But then what. What if you had discovered something that needed to be blown up and was time critical. Id like a prompt global strike ability to be available to fly into those matters.

What about wanting to obliterate a navy task force before they respond and defend and with no warning. Id want that ability too..

What if theres more to the hypersonic rabbit hole than speed?
edit on 7-11-2016 by BASSPLYR because: (no reason given)



posted on Nov, 7 2016 @ 08:45 AM
link   
a reply to: BASSPLYR


I personally can think of lots of good reasons to want hypersonic aircraft and missiles.

Except the actual (aircraft) application wasn't deemed that necessary. As a fighter the SR71 was fast but also had a huge turn radius, one reason it was deemed ineffective as an interceptor. As a bomber or missile platform, there were already other more accurate platforms already closer in theatre. As a surveillance bird it was unsurpassed but obsoleted by newer satellite technology.

Now they are going to dust it off again? Lessons unlearned.

Imo, another wunderwaffe 'in the works'.
edit on 7-11-2016 by intrptr because: () spelling



posted on Nov, 7 2016 @ 08:48 AM
link   
a reply to: intrptr

Excellent point, I wonder how well a hypersonic plane will do when small drones that are mass produced "commit" drone suicide in the lower orbit? I would imagine it isn't that far of a reach to have these suicide drones in micro satellites laying in wait. Even if the drones are $30,000 it is an exchange that our "enemies" would be willing to pay.

But I am wondering. You have a good point, who are we preparing to have conflict with?



posted on Nov, 7 2016 @ 08:54 AM
link   
a reply to: seasonal

I am personally looking forward to supersonic air travel. The benefits for commerce, if it can be a more affordable and ubiquitous platform than the Concorde, would be a boon to travelers and shippers.

Right now I can fly from Newark to Hong Kong one way for $300, the downside is that trip is around 16 hours non stop. If the travel time was halved or reduced even lower with only minimal cost increases due to better fuel consumption technology that suddenly becomes a very workable trip for not only passengers but cargo as well.





edit on 7-11-2016 by AugustusMasonicus because: networkdude has no beer



posted on Nov, 7 2016 @ 08:59 AM
link   
a reply to: intrptr

Satellites are not always a 100% surefire method to get eyes on a given area in a timely manner. They have limitations just as aircraft have limitations. Having the ability to overcome those limitations using other platforms increases the effectiveness of the intelligence gathering entity.

Sometimes, speed is the deciding factor.

I understand that many people have reservations about spending so much money on military programs, but civilians enjoy so much of what has been learned in those endeavors over time. My Jeep now as an integrated navigation system that was essentially classified 25 years ago, for example. It seems contrary to common sense, but programs intended to kill people better ultimately lead to better lives for mankind. I personally hate the idea, but it's absolutely demonstrable.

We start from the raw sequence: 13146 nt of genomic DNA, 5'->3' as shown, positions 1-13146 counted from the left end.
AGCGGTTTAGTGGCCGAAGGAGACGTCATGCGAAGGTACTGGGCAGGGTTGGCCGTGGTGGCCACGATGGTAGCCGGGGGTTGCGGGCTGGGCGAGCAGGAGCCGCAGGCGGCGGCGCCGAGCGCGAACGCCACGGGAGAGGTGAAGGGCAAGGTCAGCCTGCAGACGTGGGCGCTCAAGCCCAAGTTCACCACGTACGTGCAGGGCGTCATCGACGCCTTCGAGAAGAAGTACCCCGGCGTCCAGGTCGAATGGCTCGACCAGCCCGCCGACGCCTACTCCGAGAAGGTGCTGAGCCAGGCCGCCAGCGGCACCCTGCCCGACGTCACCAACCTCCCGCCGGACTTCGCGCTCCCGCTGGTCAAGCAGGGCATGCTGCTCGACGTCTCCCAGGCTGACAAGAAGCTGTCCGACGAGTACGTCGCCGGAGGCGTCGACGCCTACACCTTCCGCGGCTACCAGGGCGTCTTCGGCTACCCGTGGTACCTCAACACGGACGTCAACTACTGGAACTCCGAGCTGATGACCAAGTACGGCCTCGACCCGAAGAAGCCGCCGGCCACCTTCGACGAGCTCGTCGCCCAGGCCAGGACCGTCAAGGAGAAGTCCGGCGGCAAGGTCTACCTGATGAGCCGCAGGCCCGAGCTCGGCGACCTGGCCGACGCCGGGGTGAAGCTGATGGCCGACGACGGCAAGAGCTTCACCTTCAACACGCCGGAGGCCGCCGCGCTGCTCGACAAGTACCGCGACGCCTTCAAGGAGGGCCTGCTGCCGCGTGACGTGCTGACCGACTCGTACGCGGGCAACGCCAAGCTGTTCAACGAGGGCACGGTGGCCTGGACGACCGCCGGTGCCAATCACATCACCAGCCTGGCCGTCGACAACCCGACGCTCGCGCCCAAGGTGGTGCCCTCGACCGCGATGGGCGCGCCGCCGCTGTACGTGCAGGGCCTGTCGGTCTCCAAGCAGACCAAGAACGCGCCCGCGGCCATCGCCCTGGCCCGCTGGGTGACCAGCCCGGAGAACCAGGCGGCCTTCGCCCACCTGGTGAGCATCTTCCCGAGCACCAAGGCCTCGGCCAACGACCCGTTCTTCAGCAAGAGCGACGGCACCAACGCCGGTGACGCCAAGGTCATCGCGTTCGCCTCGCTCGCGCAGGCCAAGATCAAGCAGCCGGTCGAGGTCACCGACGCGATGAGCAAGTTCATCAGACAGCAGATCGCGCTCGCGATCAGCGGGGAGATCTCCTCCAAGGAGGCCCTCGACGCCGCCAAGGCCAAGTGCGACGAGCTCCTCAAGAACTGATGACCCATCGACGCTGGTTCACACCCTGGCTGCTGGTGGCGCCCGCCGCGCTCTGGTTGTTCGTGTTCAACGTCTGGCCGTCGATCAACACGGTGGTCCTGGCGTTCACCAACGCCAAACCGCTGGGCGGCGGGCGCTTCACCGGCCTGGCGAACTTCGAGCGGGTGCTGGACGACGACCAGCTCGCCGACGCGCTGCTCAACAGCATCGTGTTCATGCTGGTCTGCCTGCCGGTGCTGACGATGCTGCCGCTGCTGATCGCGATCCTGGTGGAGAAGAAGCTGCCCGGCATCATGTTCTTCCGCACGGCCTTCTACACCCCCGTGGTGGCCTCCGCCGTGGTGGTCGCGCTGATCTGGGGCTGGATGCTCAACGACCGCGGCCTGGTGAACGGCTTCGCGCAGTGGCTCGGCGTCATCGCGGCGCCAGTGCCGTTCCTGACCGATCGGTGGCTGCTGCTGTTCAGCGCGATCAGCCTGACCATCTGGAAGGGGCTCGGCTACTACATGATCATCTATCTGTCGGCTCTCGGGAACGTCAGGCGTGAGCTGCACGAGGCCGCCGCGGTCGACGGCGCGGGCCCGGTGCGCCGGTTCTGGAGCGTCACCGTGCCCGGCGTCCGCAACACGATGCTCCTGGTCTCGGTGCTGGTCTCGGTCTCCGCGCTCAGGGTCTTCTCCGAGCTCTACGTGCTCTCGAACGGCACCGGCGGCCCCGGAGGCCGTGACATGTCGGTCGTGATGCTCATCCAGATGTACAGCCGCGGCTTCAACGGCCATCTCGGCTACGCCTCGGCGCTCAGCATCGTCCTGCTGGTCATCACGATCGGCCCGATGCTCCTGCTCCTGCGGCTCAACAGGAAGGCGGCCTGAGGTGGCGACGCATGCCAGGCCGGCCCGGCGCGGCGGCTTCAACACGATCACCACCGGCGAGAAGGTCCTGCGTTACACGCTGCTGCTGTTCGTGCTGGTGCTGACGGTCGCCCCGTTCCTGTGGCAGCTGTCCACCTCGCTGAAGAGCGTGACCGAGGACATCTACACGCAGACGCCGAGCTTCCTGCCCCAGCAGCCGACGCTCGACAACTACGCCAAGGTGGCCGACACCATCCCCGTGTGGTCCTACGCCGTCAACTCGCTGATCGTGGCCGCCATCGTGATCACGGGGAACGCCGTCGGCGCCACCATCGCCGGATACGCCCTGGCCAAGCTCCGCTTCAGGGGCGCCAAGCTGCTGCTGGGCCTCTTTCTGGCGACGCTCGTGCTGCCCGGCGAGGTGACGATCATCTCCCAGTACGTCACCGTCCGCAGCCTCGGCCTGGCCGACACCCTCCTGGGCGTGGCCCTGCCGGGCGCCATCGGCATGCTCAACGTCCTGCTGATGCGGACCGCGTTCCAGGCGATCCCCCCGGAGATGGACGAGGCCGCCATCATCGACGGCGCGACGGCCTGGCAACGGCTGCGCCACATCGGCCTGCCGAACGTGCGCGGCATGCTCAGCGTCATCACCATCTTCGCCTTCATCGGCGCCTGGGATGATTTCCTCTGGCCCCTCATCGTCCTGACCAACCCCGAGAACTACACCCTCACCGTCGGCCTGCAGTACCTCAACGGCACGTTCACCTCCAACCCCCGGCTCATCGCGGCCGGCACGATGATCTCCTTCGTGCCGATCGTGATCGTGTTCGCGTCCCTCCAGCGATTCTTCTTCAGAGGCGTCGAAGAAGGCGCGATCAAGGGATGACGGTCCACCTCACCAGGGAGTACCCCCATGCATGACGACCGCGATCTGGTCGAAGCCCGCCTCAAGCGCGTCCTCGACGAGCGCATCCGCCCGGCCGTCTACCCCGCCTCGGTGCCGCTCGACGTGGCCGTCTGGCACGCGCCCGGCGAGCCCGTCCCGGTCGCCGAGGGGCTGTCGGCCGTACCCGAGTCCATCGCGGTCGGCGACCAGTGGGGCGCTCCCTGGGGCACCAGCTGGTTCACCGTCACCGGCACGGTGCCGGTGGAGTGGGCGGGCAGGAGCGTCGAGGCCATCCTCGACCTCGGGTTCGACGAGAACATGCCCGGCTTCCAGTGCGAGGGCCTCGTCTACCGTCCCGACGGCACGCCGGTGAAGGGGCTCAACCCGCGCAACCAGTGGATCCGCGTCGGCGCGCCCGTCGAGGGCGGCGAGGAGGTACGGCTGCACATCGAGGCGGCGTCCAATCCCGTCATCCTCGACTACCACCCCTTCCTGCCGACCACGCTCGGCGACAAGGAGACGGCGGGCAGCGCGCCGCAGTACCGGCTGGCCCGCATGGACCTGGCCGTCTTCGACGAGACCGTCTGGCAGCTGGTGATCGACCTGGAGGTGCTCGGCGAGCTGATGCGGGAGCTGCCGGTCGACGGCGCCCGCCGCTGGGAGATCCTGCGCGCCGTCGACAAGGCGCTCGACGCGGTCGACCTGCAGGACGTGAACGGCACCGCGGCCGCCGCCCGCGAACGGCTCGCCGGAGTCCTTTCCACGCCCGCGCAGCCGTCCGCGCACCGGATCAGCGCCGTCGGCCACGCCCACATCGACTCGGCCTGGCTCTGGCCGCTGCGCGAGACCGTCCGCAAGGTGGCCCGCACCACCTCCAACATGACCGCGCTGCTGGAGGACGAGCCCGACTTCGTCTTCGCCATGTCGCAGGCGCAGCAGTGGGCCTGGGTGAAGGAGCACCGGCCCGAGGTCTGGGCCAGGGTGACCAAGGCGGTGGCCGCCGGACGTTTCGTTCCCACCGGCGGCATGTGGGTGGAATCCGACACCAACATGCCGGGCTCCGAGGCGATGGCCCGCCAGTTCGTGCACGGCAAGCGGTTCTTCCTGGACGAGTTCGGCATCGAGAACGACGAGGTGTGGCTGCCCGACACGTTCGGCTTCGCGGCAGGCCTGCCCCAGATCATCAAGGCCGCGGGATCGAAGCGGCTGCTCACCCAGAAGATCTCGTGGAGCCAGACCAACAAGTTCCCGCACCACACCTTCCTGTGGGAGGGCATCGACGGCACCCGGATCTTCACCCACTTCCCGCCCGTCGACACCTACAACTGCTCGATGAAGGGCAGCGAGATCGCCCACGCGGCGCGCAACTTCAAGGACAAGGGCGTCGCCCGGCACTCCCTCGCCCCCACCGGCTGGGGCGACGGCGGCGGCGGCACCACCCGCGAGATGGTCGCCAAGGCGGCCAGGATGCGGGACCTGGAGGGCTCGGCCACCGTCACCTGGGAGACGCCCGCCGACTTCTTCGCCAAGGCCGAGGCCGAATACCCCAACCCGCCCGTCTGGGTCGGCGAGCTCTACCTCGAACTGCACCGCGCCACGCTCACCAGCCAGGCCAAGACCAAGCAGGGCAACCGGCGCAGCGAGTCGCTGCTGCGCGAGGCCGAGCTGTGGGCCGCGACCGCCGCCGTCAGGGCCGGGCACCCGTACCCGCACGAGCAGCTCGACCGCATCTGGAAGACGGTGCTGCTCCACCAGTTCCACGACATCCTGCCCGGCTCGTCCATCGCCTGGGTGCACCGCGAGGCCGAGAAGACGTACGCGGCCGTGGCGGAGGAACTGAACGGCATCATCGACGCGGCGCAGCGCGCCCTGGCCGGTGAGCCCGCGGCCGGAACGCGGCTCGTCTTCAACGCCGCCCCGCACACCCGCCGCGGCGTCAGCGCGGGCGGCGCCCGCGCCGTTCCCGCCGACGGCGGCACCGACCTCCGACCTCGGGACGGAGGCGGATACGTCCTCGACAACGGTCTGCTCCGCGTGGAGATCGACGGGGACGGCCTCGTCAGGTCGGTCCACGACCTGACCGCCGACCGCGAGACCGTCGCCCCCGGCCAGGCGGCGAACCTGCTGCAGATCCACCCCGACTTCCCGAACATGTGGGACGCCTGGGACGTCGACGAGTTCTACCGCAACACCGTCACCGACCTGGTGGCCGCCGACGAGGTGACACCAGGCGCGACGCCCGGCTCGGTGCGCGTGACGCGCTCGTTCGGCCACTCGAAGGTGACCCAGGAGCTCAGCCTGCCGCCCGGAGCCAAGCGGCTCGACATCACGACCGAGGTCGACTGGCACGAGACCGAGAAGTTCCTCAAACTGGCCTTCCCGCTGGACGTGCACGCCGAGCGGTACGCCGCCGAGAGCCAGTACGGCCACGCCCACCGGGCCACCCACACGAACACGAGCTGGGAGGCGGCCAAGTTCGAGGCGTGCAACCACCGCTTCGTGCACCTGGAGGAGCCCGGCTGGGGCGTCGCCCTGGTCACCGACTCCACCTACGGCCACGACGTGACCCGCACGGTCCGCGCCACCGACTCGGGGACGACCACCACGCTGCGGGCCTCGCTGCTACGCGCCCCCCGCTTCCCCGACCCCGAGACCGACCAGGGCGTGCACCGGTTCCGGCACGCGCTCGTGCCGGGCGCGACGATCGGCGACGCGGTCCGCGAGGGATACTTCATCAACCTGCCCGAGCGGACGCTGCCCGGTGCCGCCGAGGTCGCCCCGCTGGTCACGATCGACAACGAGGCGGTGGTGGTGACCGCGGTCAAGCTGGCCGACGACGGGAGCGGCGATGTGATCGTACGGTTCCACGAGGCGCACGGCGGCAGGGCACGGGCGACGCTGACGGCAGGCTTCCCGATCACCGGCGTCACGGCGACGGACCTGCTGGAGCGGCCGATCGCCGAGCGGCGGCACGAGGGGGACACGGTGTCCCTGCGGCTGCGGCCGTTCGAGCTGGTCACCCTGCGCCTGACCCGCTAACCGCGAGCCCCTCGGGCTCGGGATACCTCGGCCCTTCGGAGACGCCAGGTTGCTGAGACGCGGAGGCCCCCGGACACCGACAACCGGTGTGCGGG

Hypersonic tech will (has) led to breakthroughs in materials, propulsion, innumerable computing breakthroughs, and on and on. And it creates a lot of jobs in the private sector. Men will always try to kill other men. Until we figure out a way to break that habit, I prefer to be on the winning side. That means investing in tech and programs that may, on the surface, seem superfluous.



posted on Nov, 7 2016 @ 09:00 AM
link   
a reply to: seasonal

The US doctrine is about force projection, why the fleets of carriers loaded with attack aircraft and bombs.

Also why the long range bombers like the B2, B1, and aging B52. We still think in terms of long distance strikes.

Like carriers, a decades old approach to waging war. The recent sinking in the gulf of the Saudi ship by some guys on shore should be a warning how much the rules have changed. But nobody is listening, we still bulling our way around in the China shop.



posted on Nov, 7 2016 @ 09:01 AM
link   
a reply to: intrptr

Ah i see you have very little insight into this issue.

Satellites havent and wont be able to do what spyplanes can. C3 functions provided by satellites are completly compromised these days. As are their reconn abilities. Theres very good reasons we have spy planes. Even hypersonic ones.

Youre not going to hit a hypersonic aircraft with kamakazi mini drones unless the aircraft is sitting on the ground.

Lessons unlearned. How bout great things learned and always have been developed out of the hypersonic studies. You just dont know about them.



posted on Nov, 7 2016 @ 09:03 AM
link   
a reply to: sqd5driver


Satellites are not always a 100% surefire method to get eyes on a given area in a timely manner.

Networks of satellites are. One is almost always overhead. Drone technology fills the gaps.


Sometimes, speed is the deciding factor.

Thats why the development of hypersonic anti shipping and cruise missiles. Lots of those coming from every direction, all at once, will be the deciding factor, not some stratospheric whiz bang that shows up late to film the aftermath.
edit on 7-11-2016 by intrptr because: additional



posted on Nov, 7 2016 @ 09:06 AM
link   
a reply to: intrptr

Oh man. Long distancecstrikes is the whole point. You dont put your assets in theatre or even close to it if you dont have to. Just get in get out park your planes deep in the continental us where nobody can hit them.